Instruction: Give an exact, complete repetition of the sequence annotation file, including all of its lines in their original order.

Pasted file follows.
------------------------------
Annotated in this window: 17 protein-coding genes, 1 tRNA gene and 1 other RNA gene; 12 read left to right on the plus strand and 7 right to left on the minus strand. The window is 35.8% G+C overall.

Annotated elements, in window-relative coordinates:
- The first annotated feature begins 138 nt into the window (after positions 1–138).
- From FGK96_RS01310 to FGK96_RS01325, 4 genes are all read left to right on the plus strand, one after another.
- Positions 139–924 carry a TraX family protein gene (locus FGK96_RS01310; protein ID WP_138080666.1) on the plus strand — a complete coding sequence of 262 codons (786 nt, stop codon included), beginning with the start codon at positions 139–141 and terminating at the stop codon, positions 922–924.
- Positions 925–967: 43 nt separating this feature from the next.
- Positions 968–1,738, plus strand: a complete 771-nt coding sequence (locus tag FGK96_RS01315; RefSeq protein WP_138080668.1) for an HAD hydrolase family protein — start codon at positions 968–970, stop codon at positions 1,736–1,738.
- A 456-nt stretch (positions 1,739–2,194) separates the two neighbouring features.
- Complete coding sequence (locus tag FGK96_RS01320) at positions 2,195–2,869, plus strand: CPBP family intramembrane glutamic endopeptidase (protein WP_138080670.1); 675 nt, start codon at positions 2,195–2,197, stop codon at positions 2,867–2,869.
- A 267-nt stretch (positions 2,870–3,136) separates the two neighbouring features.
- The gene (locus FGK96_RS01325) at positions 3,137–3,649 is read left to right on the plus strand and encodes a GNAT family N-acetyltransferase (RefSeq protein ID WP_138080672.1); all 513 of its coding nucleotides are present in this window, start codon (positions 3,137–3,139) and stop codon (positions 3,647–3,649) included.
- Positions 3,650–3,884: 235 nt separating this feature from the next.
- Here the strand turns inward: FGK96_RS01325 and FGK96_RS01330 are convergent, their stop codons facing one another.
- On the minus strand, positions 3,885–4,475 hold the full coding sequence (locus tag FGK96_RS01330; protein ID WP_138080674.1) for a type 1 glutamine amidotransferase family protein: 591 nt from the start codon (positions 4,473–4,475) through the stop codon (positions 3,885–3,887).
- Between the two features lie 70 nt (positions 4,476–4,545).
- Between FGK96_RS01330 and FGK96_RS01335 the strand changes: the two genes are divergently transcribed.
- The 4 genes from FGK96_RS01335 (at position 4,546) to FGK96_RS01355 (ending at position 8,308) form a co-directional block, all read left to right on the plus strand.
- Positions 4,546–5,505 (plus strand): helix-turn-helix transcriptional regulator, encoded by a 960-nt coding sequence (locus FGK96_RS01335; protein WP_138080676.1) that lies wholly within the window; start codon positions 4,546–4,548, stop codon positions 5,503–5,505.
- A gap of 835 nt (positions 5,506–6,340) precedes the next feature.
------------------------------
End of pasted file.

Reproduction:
Annotated in this window: 17 protein-coding genes, 1 tRNA gene and 1 other RNA gene; 12 read left to right on the plus strand and 7 right to left on the minus strand. The window is 35.8% G+C overall.

Annotated elements, in window-relative coordinates:
- The first annotated feature begins 138 nt into the window (after positions 1–138).
- From FGK96_RS01310 to FGK96_RS01325, 4 genes are all read left to right on the plus strand, one after another.
- Positions 139–924 carry a TraX family protein gene (locus FGK96_RS01310; protein ID WP_138080666.1) on the plus strand — a complete coding sequence of 262 codons (786 nt, stop codon included), beginning with the start codon at positions 139–141 and terminating at the stop codon, positions 922–924.
- Positions 925–967: 43 nt separating this feature from the next.
- Positions 968–1,738, plus strand: a complete 771-nt coding sequence (locus tag FGK96_RS01315; RefSeq protein WP_138080668.1) for an HAD hydrolase family protein — start codon at positions 968–970, stop codon at positions 1,736–1,738.
- A 456-nt stretch (positions 1,739–2,194) separates the two neighbouring features.
- Complete coding sequence (locus tag FGK96_RS01320) at positions 2,195–2,869, plus strand: CPBP family intramembrane glutamic endopeptidase (protein WP_138080670.1); 675 nt, start codon at positions 2,195–2,197, stop codon at positions 2,867–2,869.
- A 267-nt stretch (positions 2,870–3,136) separates the two neighbouring features.
- The gene (locus FGK96_RS01325) at positions 3,137–3,649 is read left to right on the plus strand and encodes a GNAT family N-acetyltransferase (RefSeq protein ID WP_138080672.1); all 513 of its coding nucleotides are present in this window, start codon (positions 3,137–3,139) and stop codon (positions 3,647–3,649) included.
- Positions 3,650–3,884: 235 nt separating this feature from the next.
- Here the strand turns inward: FGK96_RS01325 and FGK96_RS01330 are convergent, their stop codons facing one another.
- On the minus strand, positions 3,885–4,475 hold the full coding sequence (locus tag FGK96_RS01330; protein ID WP_138080674.1) for a type 1 glutamine amidotransferase family protein: 591 nt from the start codon (positions 4,473–4,475) through the stop codon (positions 3,885–3,887).
- Between the two features lie 70 nt (positions 4,476–4,545).
- Between FGK96_RS01330 and FGK96_RS01335 the strand changes: the two genes are divergently transcribed.
- The 4 genes from FGK96_RS01335 (at position 4,546) to FGK96_RS01355 (ending at position 8,308) form a co-directional block, all read left to right on the plus strand.
- Positions 4,546–5,505 (plus strand): helix-turn-helix transcriptional regulator, encoded by a 960-nt coding sequence (locus FGK96_RS01335; protein WP_138080676.1) that lies wholly within the window; start codon positions 4,546–4,548, stop codon positions 5,503–5,505.
- A gap of 835 nt (positions 5,506–6,340) precedes the next feature.